Stress-busting superfoods

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The overwhelming majority of Australians suffer from stress, with 91 percent reporting some level of stress in their lives, according to a recent Lifeline poll.

The good news is that many natural therapies exist to help reduce stress, and if you have private health insurance you may be entitled to a free consultation or a rebate on a number of therapies such as acupuncture, massage, and health management.

Reducing stress may even be a simple as eating well, says celebrity trainer and author James Duigan in his book Clean and Lean: Flat Tummy Fast. So before you reach for your favourite comfort food, try substituting some of these natural stress-busting foods:

Blueberries are loaded with antioxidants (molecules that stop free radicals damaging healthy cells), so they protect and repair the body. Packed with vitamin C, and low-GI, blueberries help to keep your blood-sugar levels steady.

In his book, Duigan writes that when it comes to stress-fighting foods, blueberries "are at the top of the list".

Green vegetables
Dark green vegies contain B-complex vitamins, essential for the production of serotonin, a mood-enhancing neurotransmitter. To reduce stress Duigan recommends eating broccoli, brussels sprouts, green peppers, green beans, kale, peas, romaine lettuce, spinach and zucchini. These green vegetables contain potassium, which studies have shown to be ideal for calming nerves. Duigan says the rule here is "the darker the better ... so dark green rocket is better than pale green iceberg lettuce".

Organic yoghurt
Yogurt's high calcium content is said to decrease muscle spasms and soothe tension in the body. Researchers from the University of Toronto also demonstrated that when Lactobacillus casei (a probiotic found in some yoghurts and supplements such as Yakult), when given to people with chronic fatigue syndrome on a daily basis for two months, significantly decreased their feelings of anxiety.

Experts recommend natural, organic, unsweetened yoghurts over low-fat varieties.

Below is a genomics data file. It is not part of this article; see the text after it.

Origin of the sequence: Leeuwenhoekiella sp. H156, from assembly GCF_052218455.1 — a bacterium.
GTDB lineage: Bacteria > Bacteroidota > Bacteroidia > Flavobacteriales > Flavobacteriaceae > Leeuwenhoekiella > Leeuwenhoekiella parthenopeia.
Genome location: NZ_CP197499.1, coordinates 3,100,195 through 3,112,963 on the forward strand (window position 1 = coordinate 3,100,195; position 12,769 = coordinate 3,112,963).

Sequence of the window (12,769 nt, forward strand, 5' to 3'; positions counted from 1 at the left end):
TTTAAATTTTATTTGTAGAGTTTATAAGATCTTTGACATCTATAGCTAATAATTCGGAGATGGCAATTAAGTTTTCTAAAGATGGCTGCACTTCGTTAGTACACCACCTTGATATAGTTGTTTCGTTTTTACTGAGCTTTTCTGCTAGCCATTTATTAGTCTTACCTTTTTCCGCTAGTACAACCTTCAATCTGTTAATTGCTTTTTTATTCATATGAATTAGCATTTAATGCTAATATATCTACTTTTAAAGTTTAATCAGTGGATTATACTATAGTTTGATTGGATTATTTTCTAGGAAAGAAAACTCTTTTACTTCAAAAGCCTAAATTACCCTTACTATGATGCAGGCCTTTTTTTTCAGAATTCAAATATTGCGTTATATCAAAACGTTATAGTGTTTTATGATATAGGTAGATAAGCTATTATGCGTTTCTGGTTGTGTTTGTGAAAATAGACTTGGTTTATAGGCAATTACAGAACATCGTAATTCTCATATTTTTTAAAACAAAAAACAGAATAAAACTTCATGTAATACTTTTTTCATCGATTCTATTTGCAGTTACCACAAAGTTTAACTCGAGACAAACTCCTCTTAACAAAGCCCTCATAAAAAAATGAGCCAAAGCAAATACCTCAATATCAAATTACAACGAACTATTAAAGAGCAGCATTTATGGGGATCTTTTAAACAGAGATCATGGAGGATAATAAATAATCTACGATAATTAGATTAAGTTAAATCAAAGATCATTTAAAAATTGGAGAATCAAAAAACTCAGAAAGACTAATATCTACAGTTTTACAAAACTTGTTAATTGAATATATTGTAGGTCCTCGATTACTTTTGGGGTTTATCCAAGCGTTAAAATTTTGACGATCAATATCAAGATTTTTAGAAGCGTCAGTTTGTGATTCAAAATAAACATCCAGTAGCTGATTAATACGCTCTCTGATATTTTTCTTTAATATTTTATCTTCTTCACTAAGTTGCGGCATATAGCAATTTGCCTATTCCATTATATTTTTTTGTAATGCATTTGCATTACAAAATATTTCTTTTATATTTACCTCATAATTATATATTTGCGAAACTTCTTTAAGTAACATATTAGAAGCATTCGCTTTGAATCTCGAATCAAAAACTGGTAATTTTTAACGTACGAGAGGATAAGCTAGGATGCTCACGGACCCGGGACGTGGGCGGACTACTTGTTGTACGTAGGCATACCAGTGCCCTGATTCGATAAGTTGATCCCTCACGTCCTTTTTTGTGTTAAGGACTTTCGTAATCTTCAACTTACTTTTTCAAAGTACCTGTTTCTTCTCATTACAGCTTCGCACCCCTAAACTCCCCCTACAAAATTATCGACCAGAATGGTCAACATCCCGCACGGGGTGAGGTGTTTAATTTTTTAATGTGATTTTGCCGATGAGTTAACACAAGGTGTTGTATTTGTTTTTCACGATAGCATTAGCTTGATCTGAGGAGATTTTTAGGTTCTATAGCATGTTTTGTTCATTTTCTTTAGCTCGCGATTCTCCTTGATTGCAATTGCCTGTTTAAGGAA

Almonds, walnuts and pistachios are all said to be stress-soothing snacks and rich in magnesium, zinc and vitamins B and E (which help to boost the immune system). Research has shown that eating roughly a handful of pistachios a day can lower blood pressure, which was also shown to be true for walnuts.

Dark chocolate
Not all comfort foods are off limits! Dark chocolate has long been understood to be a great mood elevator. That's because it contains phenylethylamine, which stimulates the production of endorphins, a feel-good chemical released in the brain that makes you feel happier.

Research shows dark chocolate is also rich in magnesium, a natural muscle relaxant. According to a 2009 study, consuming 40g of dark chocolate per day for two weeks significantly lowered cortisol levels (a hormone made in the adrenal glands). But go easy on the serving size because dark chocolate is still high in fat and sugar content, so portion control is crucial. Experts say one or two squares once or twice weekly is fine.

For more information consult a doctor or alternative therapist – many health insurance providers will rebate some of the costs for services such as exercise physiology, naturopathy, homeopathy or massage. Talk to your health insurance provider or for more information compare health insurance policies at RateCity.

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